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[youtube]http://www.youtube.com/watch?v=5gRo3yHoKDw&feature=watch_response[/youtube]

The music video was directed by Spike Lee. Asked why he chose Lee to direct the video, MIchael responded, " 'They Don't Care About Us' has an edge, and Spike Lee had approached me. It's a public awareness song and that's what he is all about. It's a protest kind of song ... and I think he was perfect for it". Michael also collaborated with 200 members of the cultural group Olodum, "who swayed to the heavy beat of Salvador's 'samba-reggae' music". The media interest surrounding the music video exposed Olodum to 140 countries around the world. It brought them worldwide fame and increased their credibility in Brazil. At the beginning of the video, a Brazilian boy says "Michael, eles não ligam pra gente" which means "Michael, they don't care about us".

Precarious houses in the favela of Complexo do Alemão in Rio de Janeiro. Identical scenes are viewable in the first music video. Speaking of the music video, in The New Brazilian Cinema, Lúcia Nagib observed: When Michael Jackson decided to shoot his new music video in a favela of Rio de Janeiro ... he used the favela people as extras in a visual super-spectacle ... All the while there is a vaguely political appeal in there ... The interesting aspect of Michael Jackson's strategy is the efficiency with which it gives visibility to poverty and social problems in countries like Brazil without resorting to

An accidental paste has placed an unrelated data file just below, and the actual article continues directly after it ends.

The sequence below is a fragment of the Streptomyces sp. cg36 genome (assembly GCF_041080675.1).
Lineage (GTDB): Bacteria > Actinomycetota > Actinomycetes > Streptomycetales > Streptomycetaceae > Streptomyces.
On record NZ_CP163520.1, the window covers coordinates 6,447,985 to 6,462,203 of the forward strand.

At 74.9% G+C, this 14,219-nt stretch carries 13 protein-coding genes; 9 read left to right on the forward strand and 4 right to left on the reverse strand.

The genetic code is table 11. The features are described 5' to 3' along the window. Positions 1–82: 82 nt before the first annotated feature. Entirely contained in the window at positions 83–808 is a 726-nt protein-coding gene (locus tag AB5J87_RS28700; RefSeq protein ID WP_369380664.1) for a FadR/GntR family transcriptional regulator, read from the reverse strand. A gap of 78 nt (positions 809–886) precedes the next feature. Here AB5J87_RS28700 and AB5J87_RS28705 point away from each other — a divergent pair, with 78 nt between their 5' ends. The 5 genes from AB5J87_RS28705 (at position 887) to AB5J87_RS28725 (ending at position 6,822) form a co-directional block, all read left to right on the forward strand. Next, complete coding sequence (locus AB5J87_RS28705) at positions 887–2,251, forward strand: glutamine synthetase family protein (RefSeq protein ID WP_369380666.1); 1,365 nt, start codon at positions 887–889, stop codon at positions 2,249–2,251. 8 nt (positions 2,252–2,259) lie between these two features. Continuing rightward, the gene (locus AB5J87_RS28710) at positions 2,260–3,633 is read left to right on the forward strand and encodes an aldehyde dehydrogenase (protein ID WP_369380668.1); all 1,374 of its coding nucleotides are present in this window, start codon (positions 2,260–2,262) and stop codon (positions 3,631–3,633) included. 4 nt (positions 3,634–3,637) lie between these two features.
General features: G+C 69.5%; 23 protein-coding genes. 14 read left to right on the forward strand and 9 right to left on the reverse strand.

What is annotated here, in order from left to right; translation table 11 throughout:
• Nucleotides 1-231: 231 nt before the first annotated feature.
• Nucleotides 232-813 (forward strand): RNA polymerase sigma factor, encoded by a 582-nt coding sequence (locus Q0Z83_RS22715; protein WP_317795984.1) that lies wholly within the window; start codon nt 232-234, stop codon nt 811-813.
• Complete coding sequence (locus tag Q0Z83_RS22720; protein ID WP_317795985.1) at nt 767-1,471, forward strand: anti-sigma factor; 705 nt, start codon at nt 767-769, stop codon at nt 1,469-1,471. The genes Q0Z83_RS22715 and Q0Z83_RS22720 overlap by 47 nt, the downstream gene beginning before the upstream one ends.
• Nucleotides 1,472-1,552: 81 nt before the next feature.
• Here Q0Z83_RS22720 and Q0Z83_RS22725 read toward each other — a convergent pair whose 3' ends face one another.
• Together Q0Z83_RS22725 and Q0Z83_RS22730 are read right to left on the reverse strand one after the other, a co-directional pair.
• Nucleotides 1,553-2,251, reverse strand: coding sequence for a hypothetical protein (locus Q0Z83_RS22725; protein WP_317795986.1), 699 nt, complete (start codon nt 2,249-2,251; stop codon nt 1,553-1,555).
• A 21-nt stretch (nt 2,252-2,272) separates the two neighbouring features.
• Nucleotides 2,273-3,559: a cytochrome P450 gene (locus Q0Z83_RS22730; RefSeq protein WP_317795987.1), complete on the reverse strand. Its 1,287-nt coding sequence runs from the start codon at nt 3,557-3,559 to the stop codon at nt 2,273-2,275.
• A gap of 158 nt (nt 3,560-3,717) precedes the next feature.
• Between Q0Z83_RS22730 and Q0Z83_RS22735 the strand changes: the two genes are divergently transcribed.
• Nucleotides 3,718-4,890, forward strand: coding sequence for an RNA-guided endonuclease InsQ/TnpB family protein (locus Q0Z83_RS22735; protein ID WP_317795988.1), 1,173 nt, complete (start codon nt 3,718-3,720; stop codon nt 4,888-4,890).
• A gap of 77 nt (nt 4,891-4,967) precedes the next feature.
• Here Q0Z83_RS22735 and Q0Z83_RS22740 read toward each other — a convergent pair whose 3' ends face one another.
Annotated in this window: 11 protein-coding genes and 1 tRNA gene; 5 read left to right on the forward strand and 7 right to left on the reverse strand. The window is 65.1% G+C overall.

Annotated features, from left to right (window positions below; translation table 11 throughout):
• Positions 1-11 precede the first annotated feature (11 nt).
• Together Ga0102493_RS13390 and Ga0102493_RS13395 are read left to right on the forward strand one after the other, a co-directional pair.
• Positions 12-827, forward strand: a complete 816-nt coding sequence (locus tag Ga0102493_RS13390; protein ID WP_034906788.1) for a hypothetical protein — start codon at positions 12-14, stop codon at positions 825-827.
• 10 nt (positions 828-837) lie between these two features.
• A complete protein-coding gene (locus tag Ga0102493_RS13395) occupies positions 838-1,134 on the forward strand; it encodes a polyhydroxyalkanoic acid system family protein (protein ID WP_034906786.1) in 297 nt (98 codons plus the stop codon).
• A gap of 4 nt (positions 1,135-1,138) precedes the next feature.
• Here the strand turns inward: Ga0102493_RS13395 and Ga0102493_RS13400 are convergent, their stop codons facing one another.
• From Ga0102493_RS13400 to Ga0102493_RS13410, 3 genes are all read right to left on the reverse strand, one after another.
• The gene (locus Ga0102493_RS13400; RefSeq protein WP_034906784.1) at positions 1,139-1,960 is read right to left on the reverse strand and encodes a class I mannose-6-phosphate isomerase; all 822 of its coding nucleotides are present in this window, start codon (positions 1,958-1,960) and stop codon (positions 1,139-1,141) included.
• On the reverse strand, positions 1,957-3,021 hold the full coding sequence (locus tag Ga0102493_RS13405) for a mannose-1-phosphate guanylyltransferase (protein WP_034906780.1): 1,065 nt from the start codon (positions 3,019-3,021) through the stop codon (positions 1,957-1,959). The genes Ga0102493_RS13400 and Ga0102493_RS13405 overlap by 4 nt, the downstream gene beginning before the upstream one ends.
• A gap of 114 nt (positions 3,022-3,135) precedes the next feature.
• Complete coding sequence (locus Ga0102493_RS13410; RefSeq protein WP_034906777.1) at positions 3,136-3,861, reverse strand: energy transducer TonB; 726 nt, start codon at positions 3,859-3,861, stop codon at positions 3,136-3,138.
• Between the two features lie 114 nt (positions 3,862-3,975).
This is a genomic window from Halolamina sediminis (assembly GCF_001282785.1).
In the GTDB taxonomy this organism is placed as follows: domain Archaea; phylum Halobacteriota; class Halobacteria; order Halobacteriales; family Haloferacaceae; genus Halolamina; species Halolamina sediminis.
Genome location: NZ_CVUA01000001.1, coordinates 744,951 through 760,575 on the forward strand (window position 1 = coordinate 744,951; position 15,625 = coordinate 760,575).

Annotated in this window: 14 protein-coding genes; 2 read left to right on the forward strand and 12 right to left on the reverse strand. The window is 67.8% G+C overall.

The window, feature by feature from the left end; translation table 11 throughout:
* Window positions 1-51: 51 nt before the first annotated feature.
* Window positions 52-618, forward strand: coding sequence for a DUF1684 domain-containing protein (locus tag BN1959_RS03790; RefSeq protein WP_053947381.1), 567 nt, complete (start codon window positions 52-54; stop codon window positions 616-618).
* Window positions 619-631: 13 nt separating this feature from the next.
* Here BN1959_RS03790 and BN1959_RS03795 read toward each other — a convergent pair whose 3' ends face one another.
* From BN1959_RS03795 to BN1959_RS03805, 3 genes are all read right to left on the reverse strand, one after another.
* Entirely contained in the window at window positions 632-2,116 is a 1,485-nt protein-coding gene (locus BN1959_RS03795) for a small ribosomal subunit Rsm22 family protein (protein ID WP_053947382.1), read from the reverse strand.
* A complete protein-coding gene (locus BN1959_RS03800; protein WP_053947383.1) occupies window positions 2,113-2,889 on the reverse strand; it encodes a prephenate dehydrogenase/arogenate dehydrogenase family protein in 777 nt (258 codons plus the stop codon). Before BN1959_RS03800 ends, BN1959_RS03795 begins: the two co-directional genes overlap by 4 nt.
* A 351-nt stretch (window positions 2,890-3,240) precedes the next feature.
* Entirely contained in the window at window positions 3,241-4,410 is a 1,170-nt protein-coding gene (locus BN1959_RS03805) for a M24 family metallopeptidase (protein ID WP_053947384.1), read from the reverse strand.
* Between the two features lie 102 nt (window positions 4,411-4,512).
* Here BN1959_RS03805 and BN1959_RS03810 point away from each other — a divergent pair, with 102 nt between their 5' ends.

traditional political discourse. The problematic aspect is that it does not entail a real intervention in that poverty.

In 2009, Billboard described the area as "now a model for social development" and stated that Jackson's influence was partially responsible for this improvement. For the first time in his career, Michael made a second music video for a single. This second version was filmed in a prison with cell mates; In the video Michael is seen handcuffed. It also contains real footage of police attacking African Americans, the Ku Klux Klan, genocide, execution, and other human rights abuses.

Offline Tink

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Re: Making Of They Don't Care About Us

  • on: January 16, 2012, 04:47:39 PM
@applehead - Brilliant discovery!  bearhug Answers across the board.
Black & Proud! I'm like the Oracle/Batgirl, who helps Batman in the comic books. I believe in "Comic Book justice."


Offline mjj4ever777

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  • BE LOVE..LIVE LOVE! I LOVE you all, so very much!

Re: Making Of They Don't Care About Us

  • on: January 16, 2012, 05:00:50 PM
God Bless You Applehead!!! You find some real "Gems"! I LOVE YOU Friend!!!
 bearhug